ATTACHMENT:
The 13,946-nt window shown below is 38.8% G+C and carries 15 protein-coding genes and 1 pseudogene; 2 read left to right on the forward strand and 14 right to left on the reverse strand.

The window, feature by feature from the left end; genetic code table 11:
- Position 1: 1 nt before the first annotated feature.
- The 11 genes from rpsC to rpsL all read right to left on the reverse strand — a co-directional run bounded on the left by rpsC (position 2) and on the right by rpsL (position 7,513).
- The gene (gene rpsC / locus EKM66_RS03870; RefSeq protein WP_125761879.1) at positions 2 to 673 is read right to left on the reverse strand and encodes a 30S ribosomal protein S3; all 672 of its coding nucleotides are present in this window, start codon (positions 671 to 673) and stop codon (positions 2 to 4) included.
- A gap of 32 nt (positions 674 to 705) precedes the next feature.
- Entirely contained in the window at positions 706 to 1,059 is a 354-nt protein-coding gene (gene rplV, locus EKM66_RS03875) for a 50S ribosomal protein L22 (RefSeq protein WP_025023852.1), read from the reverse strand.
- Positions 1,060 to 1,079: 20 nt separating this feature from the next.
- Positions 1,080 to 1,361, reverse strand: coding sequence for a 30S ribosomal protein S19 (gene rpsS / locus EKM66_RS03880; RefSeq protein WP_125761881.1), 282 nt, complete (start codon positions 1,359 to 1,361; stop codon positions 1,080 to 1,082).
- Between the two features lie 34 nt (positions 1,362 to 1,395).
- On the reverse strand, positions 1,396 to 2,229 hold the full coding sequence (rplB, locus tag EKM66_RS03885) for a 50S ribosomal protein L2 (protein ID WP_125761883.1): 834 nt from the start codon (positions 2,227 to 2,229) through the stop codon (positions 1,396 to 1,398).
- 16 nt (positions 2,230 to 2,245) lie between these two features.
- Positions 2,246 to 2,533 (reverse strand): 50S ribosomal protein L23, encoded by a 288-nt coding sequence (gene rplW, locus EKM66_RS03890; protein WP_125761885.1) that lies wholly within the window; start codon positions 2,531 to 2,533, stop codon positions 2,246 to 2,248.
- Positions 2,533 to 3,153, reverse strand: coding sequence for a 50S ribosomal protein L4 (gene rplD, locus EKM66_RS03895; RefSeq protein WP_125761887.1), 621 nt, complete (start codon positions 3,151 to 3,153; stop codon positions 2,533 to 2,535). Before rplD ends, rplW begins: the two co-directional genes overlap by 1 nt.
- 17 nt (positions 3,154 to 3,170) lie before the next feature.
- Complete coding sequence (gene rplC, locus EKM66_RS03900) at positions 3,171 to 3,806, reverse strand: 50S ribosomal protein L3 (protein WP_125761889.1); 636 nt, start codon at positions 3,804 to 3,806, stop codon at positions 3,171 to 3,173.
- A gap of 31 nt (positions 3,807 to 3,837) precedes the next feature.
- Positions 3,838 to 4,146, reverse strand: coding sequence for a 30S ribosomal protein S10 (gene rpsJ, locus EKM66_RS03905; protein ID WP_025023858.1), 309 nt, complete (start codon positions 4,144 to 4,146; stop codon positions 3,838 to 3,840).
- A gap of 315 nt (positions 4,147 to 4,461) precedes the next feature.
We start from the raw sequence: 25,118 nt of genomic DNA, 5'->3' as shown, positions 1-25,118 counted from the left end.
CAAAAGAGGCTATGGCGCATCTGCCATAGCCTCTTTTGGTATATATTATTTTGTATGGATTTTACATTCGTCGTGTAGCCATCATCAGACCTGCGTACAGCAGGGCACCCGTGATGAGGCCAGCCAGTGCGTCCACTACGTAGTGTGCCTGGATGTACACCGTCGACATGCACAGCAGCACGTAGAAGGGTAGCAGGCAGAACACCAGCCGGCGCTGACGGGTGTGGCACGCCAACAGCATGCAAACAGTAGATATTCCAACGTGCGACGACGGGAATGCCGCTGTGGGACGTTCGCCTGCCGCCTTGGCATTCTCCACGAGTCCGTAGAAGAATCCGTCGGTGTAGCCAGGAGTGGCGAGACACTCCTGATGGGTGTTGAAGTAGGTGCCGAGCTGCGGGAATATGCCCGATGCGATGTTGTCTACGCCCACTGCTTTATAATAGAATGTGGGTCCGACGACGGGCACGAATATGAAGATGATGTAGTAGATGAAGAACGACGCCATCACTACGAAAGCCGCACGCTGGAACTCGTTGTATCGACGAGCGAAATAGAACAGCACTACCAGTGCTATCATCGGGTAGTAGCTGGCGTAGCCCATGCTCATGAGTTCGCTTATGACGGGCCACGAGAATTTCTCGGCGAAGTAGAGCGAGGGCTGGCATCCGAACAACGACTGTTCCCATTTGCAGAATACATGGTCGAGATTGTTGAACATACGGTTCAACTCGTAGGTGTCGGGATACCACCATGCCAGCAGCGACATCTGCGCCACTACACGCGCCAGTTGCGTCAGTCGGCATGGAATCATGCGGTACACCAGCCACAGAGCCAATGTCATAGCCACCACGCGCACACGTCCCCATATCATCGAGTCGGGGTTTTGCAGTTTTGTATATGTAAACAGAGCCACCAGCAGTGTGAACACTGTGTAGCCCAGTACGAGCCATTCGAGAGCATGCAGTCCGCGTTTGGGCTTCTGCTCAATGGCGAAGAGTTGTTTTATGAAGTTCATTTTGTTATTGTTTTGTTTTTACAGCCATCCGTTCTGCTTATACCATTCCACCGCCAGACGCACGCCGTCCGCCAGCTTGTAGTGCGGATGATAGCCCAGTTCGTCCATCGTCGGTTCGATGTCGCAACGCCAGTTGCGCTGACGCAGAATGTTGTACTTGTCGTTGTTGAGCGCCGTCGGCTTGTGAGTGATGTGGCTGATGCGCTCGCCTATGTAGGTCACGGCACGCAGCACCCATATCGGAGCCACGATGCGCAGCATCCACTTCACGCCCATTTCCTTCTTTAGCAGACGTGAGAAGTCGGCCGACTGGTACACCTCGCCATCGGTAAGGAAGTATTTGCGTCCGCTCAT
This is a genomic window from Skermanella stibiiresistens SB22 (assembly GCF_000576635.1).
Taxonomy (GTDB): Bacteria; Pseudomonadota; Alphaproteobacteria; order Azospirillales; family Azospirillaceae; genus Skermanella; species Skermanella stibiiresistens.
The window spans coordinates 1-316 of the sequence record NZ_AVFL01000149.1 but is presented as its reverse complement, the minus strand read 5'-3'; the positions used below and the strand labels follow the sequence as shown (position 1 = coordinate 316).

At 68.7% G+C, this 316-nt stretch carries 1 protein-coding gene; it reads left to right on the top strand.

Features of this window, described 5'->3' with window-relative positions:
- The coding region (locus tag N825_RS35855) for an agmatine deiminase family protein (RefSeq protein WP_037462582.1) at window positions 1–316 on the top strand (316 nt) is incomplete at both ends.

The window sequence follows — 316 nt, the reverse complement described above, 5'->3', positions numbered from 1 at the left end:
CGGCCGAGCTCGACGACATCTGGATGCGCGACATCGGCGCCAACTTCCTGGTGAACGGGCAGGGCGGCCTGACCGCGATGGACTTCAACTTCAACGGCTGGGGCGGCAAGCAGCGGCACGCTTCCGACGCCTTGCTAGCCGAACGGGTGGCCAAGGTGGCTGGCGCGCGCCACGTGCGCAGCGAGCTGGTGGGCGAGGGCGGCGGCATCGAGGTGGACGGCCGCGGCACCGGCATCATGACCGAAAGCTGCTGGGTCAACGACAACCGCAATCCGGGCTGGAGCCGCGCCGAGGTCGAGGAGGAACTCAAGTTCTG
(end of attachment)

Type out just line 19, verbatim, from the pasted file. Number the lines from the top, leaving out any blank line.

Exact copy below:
- A gap of 315 nt (positions 4,147 to 4,461) precedes the next feature.